And one additional note: “Obama reiterated his support for the principle (!) that world powers should intervene to stop governments that are killing or brutalizing their own people.” A fine idea, that – but how about if we start stopping governments that are killing or brutalizing other people? That would include... um, let's see... oh yes – us.

Wednesday, March 2, 2011

Lest I Strike My Foot Against A Stone...

Sometimes, in reading the daily paper, I like to venture out upon the road less traveled, ignoring the big stories (which are usually a hoax) and seeking out hidden truths in the more modest regions. It can be quite rewarding at times, as the following examples attest:

Headline: “Report: $1.1B paid to dead” (referring to farm subsidies). But who cashed the checks? Supposedly someone who was still alive. Thus, once again, one man's “government waste” is another man's windfall... and in most cases the windfall is no less worthy of government funding than the original program was. I mean, gosh, at least the guy got a pickup truck and a weekend in Vegas out of it.

Headline: “Army fitness overhaul to stress 'combat-ready'.” Um... OK, but then what did all the previous fitness programs stress? Something other than combat readiness?

Headline: “Some of Islamic code could be ruled felony.” This in reference to a proposed law in Tennessee (where else?) that would make it “a felony to follow some versions of the Islamic code known as Shariah”. And, “Muslim groups fear the measure would outlaw central tenets of Islam, such as praying five times a day toward Mecca, abstaining from alcohol or fasting for Ramadan.” So, Tennessee – the “buckle of the Bible Belt”, as H. L. Mencken called it -- is about to pass a law prohibiting praying... and prohibiting not drinking... and prohibiting not eating? This ought to be fun.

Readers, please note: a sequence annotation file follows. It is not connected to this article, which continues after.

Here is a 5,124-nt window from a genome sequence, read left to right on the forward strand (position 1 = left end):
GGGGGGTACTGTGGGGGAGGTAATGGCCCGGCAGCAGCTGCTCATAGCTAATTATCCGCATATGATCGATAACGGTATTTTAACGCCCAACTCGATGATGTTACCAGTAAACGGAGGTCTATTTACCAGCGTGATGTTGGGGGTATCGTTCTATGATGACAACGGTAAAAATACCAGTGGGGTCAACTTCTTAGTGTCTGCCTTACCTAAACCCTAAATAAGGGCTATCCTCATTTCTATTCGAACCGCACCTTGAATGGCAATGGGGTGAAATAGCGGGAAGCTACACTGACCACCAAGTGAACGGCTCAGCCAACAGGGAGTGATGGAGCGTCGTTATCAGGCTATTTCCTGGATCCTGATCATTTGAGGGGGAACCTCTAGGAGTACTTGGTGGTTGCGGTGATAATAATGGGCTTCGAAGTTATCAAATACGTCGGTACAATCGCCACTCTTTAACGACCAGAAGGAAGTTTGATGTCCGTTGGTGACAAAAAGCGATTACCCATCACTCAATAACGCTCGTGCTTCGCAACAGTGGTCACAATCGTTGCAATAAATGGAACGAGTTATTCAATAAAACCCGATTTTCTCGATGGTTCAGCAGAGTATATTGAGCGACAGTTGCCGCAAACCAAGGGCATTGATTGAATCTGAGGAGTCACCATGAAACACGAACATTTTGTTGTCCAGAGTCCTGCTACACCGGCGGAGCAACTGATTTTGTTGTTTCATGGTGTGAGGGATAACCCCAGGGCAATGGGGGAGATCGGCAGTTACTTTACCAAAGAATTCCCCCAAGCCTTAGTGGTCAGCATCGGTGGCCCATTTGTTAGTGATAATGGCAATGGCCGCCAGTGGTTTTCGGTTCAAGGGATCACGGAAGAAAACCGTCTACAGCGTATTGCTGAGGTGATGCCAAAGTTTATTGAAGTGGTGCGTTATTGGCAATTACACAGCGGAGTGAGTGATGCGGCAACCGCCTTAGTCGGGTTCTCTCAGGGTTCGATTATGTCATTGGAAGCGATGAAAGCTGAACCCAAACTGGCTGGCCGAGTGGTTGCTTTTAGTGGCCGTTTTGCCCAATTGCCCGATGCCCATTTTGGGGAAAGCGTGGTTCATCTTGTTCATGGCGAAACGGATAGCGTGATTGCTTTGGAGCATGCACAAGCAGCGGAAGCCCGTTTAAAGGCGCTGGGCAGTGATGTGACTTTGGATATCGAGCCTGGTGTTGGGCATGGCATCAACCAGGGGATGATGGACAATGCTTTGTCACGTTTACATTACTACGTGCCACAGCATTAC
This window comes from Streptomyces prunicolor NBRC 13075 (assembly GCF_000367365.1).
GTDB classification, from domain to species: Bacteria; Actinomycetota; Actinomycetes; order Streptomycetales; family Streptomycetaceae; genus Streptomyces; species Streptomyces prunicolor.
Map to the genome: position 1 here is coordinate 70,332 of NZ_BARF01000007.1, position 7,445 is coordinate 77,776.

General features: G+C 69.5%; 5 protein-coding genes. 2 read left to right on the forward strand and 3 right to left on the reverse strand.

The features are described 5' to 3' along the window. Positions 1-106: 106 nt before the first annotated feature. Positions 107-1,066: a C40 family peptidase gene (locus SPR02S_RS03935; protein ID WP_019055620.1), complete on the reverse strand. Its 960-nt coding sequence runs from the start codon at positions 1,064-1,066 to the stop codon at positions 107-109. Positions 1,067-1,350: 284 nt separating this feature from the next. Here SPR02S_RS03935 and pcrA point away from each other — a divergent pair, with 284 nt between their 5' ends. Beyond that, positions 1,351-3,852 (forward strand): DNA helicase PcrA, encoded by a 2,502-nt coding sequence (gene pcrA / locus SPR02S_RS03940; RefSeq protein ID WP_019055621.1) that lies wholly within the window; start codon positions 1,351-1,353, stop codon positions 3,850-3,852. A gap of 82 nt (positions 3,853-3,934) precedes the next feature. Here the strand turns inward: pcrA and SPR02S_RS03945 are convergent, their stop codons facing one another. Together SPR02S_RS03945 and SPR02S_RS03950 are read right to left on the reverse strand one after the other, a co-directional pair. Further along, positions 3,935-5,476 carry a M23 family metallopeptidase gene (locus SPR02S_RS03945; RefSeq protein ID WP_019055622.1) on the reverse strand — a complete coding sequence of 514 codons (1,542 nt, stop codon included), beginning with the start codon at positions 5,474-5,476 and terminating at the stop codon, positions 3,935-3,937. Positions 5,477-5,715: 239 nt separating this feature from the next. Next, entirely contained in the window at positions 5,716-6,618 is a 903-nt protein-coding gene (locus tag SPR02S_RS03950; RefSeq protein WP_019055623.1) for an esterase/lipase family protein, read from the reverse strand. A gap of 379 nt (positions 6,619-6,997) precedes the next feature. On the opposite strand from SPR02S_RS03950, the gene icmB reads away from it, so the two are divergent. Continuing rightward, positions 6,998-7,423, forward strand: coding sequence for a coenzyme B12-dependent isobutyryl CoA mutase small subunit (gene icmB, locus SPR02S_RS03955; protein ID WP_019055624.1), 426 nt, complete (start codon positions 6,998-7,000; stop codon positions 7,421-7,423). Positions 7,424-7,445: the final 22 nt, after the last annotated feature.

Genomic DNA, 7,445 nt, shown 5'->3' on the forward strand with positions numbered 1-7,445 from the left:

The Iranian government “objects to the logo for the 2012 London Olympics, contending it is racist because it resembles the word 'Zion'”. Hmmm... chances are they're afraid of what will happen when their team encounters all those Jewish jocks. I mean, we know how much natural athletic ability Jews have, right? Um....

Four Italian troops were killed in attacks in Afghanistan, but Premier Berlusconi says “the mission in Afghanistan must continue”. Why?

A Canadian was arrested for giving a “Heil Hitler” salute in front of the Reichstag in Berlin. Don't the authorities know that he was just being “ironic”? Yes... you know we've passed into a new era when Nazi symbols and paraphernalia become “camp”.

Headline: “Army plans to issue bullet-stopping helmets.” Um... OK, but then what were the helmets previously issued supposed to do? Stop something besides bullets? Or, everything _but_ bullets? Or... oh, never mind.

Can't we just get rid of Charlie Sheen once and for all? I mean, seriously, can't he just be exiled to some island in the South Atlantic? We'd all be better off...

The winds of freedom continue to waft across the Arab/Islamic world... and, as usual, it turns out we're on the wrong side in nearly every case – or were, until Obama & Co. realized which way the winds were blowing. Now it seems we're gearing up to land marines in Libya... which ought to give a new lease on life to the line “... to the shores of Tripoli”. (The “halls of Montezuma” have already been taken care of by the “war on drugs”.)

Hey, wait a minute – I thought “terrorism” was one big, gigantic, monolithic thing. At least that's what the government is always telling us. But now Moammar Gadhafi, a certified supporter of terrorism, has blamed Osama bin Laden, a certified terrorist, for the rebellion in Libya. Seems like there must be some way we could “triangulate” this situation, wouldn't you think?